In the New York Times, Carl Safina has written an essay arguing that the common conflation of evolution with the work of Charles Darwin is deeply damaging: Darwinism Must Die So That Evolution May Live. There is certainly a good case to be made here. While Darwin’s insights were profound and highly significant, he knew nothing about DNA, patterns of heredity, or the mechanisms of microbiology. Furthermore, it is problematic to associate the work of one person with an entire scientific discipline. As the essay asserts: “We donâ€™t call astronomy Copernicism, nor gravity Newtonism.”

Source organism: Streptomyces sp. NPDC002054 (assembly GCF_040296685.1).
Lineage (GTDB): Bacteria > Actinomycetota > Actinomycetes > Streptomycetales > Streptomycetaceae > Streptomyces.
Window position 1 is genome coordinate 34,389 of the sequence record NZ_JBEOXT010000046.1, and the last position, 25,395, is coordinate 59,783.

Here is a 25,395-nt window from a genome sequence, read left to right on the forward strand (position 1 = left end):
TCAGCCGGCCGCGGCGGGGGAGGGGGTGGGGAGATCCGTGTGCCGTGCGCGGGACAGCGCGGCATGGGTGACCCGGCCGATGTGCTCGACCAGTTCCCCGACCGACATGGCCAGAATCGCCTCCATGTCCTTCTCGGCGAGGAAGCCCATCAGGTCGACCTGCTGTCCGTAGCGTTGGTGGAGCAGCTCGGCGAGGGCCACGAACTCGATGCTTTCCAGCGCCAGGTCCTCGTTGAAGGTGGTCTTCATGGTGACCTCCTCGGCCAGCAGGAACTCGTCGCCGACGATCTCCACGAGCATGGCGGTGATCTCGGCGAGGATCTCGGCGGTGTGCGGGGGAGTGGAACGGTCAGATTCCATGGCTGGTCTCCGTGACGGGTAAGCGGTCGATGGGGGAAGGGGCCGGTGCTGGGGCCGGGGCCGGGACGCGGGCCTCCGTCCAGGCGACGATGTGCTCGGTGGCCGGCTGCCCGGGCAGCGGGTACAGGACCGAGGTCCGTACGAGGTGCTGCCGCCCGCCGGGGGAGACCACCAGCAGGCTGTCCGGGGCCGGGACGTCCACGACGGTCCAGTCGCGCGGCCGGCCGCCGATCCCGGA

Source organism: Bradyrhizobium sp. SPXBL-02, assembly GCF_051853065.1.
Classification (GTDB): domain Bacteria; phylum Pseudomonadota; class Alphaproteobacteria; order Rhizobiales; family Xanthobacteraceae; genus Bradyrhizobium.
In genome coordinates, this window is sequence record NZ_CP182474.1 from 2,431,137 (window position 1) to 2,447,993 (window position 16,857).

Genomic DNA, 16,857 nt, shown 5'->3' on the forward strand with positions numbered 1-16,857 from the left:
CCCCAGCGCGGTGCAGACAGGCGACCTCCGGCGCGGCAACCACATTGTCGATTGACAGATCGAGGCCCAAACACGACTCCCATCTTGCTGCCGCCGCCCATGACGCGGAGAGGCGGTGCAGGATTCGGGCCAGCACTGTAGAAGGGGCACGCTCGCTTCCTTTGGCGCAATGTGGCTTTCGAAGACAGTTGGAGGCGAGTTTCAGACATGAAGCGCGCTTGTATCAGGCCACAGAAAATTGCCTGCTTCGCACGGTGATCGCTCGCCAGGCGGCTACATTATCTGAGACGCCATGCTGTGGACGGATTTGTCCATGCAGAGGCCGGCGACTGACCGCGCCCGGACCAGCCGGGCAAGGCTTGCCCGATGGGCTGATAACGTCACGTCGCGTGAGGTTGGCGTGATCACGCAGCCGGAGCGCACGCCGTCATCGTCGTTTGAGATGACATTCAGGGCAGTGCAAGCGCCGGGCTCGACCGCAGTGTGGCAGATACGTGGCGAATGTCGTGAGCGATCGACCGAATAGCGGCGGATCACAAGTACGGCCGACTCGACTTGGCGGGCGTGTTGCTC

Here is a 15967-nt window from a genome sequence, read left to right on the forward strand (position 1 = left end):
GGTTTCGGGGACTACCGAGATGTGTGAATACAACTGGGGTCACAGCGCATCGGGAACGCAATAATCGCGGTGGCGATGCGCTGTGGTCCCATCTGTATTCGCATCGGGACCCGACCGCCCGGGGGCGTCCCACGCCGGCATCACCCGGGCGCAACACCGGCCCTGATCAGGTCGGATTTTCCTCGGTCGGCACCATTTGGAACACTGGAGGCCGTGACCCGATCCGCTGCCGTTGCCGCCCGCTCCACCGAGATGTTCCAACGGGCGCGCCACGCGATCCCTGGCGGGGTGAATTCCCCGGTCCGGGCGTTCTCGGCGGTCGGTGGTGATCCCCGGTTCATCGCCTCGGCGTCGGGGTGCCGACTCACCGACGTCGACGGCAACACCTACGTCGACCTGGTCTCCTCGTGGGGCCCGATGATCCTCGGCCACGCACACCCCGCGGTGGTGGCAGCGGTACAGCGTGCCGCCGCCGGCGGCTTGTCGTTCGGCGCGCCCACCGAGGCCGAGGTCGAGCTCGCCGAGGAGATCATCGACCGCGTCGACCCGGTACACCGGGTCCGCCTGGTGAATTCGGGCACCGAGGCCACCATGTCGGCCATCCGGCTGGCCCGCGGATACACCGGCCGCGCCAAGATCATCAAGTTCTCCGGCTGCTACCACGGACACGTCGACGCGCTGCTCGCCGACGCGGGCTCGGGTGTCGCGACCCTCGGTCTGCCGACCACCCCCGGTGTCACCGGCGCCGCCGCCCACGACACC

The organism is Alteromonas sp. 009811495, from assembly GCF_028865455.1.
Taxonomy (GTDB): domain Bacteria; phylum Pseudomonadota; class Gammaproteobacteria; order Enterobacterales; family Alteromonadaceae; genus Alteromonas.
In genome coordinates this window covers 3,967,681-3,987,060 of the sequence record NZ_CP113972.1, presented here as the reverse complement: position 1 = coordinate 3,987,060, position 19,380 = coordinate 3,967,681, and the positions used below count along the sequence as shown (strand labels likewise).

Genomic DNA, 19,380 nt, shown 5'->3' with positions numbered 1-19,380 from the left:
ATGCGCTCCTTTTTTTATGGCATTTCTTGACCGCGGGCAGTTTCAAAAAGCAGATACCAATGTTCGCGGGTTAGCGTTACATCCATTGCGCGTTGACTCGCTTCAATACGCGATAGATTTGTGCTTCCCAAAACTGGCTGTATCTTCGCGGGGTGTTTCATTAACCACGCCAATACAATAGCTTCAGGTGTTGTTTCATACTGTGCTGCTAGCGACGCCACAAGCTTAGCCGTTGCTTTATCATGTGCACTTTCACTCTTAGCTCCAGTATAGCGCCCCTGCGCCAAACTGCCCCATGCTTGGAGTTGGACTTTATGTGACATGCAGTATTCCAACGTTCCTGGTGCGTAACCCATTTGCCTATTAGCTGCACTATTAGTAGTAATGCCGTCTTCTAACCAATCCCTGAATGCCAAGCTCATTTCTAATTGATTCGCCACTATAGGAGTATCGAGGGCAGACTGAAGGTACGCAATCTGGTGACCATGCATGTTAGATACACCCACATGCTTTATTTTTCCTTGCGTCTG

Overall, I agree that the link between Darwin and contemporary evolutionary science ought to be softened. We can recognize the genius of Newton without asserting that his ideas are the be-all and end-all of physics, or optics, or whatever.
At this point in the history of science, we should recognize that evolution has progressed far beyond Darwin. In some cases, his insights have been deepened and expanded through the emergence of new knowledge. In other cases, misconceptions of his have been successfully challenged. The fact of evolution is widely recognized as one of the most important elements for understanding our world – that status is justified regardless of the individuals who most visibly brought the fact to our attention.